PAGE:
8. I’ve come up with a speed rule: for every person beyond the first two people, add ten minutes to the time it takes to accomplish any action; for every child, add twenty. Even just with four adults and two children, it can take forever for us to get from Point A to Point B. But that’s okay, I remind myself, this is vacation, there’s no rush! This tip takes me back to Tip 1 – I realized that one reason I was often impatient and annoyed was that I was so hungry that any delay in getting to lunch or dinner made me frantic.

9. Make peace with technology. Fact is, I have much more fun when my email and internet service are working, otherwise, I brood about it. So I made getting service a priority. Other people want to disconnect. That’s fine, too. Just know what will make for the best vcation experience for YOU.

10. Be grateful! Because of the “negativity bias,” we’re all more sensitive to negative events and thoughts than to positive ones. By mindfully focusing on feelings of gratitude, pleasure, enjoyment, and all the rest, I make sure that I have fun.

Home tomorrow!

Why am I feeling crabby on my lovely vacation?

I’m away with my family and my in-laws on vacation. We do this every spring, and each time we do it, despite the fact that this place is lovely, I seem to end up feeling a bit crabby.

One year I blamed it on this, one year I blamed it on that. Whatever the reason, it’s a drag to have a nice vacation shadowed by a bad mood. I should be thrilled and thankful to have the chance to have such a nice holiday — and I AM thrilled and thankful — but also a bit crabby.

Well, this year, I think I figured it out. I think it’s the food situation.

Usually, at home. I eat something about every three hours. Whenever possible, I eat “breakfast” at 7:30, “lunch” at 11:30, a “snack” at 2:30, “dinner” at 6:00, and a “snack” around 8:00.

My idea of what lunch etc. consists of is probably slight unconventional – but this schedule and intake works for me.

The problem? This isn’t how the world works. Some days I can stick to this schedule, but often, of course, I have to eat at different times, and it always throws me off. One thing that puzzles me is that most adults don’t seem to get hungry the way I do. They never seem to care about what time food is served.

Being on this vacation means I’m often starving before we eat. I can’t eat as often as I’d like. The food is richer than the food I usually eat, but somehow it doesn’t seem as filling. I have to gobble down my food, because at lunch the Little Girl is spiraling down toward her nap, and at dinner, toward her bedtime, so I have to be prepared to spirit her back to bed as soon as she’s eaten.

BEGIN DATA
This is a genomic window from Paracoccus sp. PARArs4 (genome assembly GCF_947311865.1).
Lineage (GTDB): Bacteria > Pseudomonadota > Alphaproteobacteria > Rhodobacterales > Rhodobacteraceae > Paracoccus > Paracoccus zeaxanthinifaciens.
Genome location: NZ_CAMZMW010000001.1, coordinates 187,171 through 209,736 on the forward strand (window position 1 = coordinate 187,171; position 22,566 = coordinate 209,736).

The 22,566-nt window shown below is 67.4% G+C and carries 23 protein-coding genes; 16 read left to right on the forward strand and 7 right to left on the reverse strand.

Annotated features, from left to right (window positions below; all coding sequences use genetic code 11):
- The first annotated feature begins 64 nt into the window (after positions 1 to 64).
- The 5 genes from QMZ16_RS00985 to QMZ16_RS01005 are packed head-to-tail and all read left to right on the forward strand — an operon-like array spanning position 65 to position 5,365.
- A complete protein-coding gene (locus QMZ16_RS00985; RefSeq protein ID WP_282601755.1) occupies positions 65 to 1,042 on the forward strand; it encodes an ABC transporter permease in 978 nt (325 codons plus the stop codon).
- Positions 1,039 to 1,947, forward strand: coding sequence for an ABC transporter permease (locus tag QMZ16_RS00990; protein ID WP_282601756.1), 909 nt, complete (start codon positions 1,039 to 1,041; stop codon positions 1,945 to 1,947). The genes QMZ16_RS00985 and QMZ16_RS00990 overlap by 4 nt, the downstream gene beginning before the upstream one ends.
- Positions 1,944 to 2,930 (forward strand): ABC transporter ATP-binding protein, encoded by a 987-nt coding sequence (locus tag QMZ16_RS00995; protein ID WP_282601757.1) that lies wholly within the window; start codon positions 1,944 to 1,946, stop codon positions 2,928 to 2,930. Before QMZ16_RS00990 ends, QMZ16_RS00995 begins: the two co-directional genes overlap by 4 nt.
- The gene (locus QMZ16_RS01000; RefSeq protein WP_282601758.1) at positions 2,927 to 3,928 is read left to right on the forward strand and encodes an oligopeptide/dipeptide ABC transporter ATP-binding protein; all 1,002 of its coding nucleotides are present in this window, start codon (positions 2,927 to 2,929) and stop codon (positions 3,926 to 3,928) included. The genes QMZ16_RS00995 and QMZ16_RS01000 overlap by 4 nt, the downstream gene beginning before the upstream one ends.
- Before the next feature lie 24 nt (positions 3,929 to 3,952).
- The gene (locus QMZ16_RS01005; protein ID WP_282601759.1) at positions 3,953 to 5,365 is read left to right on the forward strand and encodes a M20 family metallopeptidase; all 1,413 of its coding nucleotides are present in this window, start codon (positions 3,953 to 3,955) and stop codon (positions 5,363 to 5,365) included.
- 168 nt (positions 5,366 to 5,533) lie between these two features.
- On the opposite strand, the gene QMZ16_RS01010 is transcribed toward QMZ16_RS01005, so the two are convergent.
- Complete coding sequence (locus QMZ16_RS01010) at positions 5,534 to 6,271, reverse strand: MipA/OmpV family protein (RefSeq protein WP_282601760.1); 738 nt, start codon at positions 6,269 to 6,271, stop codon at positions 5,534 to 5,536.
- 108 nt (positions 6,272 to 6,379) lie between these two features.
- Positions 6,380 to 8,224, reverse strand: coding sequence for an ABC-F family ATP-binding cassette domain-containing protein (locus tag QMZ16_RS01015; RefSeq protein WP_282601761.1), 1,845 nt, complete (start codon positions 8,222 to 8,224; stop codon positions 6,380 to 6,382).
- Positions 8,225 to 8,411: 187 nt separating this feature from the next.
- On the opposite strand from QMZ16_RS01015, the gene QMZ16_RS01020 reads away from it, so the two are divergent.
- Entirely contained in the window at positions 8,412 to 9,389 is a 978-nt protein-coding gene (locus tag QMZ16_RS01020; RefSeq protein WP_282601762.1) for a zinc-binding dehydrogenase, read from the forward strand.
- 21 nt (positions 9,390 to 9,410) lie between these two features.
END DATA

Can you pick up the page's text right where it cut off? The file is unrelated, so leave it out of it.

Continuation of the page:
So my current prescription for my crabbiness is to start paying more attention to eating. I’m going to try to eat more protein at meals, to try to be fuller, longer. I’m going to make sure I have some filling snacks on hand (what, I’m not sure). I’m going to make sure I eat something every three hours or so, even if it’s not quite convenient.

When we get home, maybe I’ll even go to a nutritionist to see if there’s a better way for me to approach my eating, so that I’m not as susceptible to hunger and crankiness.

But other than that, we’re having a great time.

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If you’re starting your own happiness project, please join the Happiness Project Group on Facebook to swap ideas. It’s easy; it’s free.

This Saturday: a happiness quotation from Miyamoto Musashi.

“Whatever the Way, the master of strategy does not appear fast….Of course, slowness is bad. Really skillful people never get out of time, and are always deliberate, and never appear busy.” –Miyamoto Musashi

I have really found this to be true. The people who SHOULD be the most busy always seem to have plenty of time to be deliberate and polite, instead of constantly checking their cell phones or rushing around.

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Katy over at the “It’s All About the Chatter” Constant Chatter site was nice enough to do an interview with me.

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New to the Happiness Project? Consider subscribing to my RSS feed: Subscribe to this blog’s feed. Or sign up to get email updates in the box at the top righthand corner.